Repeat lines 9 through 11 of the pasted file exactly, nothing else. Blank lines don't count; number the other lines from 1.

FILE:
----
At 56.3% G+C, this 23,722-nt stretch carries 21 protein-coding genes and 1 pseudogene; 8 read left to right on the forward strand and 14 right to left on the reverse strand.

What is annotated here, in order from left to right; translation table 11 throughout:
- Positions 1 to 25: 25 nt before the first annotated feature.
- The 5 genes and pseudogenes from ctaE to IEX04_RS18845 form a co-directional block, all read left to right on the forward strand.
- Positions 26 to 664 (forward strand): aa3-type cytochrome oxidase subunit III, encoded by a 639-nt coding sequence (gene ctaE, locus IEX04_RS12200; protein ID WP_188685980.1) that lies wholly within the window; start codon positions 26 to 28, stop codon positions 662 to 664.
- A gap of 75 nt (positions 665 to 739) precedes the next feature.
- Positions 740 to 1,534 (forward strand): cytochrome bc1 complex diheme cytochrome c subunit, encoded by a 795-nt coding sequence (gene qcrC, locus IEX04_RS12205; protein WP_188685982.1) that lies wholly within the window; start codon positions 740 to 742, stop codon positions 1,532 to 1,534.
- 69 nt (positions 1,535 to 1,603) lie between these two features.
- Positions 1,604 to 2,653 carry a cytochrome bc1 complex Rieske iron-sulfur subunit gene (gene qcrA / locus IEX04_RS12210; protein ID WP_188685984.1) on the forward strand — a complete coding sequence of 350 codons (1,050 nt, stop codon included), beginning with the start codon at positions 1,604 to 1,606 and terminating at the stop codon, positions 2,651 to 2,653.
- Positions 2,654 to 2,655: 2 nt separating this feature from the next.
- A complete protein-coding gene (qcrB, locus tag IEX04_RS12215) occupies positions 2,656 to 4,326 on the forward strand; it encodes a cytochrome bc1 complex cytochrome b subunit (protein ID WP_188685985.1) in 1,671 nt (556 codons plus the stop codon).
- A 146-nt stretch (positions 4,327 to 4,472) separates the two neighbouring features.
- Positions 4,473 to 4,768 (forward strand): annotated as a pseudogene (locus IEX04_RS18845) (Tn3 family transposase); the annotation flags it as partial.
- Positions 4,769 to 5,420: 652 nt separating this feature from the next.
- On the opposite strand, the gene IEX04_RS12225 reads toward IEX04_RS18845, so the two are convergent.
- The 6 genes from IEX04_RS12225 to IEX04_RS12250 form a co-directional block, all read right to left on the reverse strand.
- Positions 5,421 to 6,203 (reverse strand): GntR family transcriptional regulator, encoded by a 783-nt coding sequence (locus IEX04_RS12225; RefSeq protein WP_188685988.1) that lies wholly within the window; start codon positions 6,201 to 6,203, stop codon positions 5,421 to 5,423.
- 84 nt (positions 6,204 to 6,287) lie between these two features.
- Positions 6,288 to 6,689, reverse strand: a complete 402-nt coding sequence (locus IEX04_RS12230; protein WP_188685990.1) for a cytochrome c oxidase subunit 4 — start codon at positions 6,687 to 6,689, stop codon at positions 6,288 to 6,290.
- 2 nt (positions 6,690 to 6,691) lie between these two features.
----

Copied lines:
- Positions 1,604 to 2,653 carry a cytochrome bc1 complex Rieske iron-sulfur subunit gene (gene qcrA / locus IEX04_RS12210; protein ID WP_188685984.1) on the forward strand — a complete coding sequence of 350 codons (1,050 nt, stop codon included), beginning with the start codon at positions 1,604 to 1,606 and terminating at the stop codon, positions 2,651 to 2,653.
- Positions 2,654 to 2,655: 2 nt separating this feature from the next.
- A complete protein-coding gene (qcrB, locus tag IEX04_RS12215) occupies positions 2,656 to 4,326 on the forward strand; it encodes a cytochrome bc1 complex cytochrome b subunit (protein ID WP_188685985.1) in 1,671 nt (556 codons plus the stop codon).